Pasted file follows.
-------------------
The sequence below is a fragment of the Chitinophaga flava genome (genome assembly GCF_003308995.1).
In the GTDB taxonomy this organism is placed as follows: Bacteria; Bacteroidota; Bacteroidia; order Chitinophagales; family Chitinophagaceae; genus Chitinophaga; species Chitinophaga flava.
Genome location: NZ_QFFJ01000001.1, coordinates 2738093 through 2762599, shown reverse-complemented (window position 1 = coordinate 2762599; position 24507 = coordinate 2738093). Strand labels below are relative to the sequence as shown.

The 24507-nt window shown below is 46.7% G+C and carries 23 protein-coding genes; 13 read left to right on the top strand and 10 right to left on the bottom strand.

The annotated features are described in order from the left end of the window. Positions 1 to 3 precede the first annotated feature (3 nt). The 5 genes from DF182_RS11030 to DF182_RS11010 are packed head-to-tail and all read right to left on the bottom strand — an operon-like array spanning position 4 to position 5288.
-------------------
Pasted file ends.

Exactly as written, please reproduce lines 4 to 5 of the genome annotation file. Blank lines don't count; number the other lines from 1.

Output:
The 24507-nt window shown below is 46.7% G+C and carries 23 protein-coding genes; 13 read left to right on the top strand and 10 right to left on the bottom strand.

The annotated features are described in order from the left end of the window. Positions 1 to 3 precede the first annotated feature (3 nt). The 5 genes from DF182_RS11030 to DF182_RS11010 are packed head-to-tail and all read right to left on the bottom strand — an operon-like array spanning position 4 to position 5288.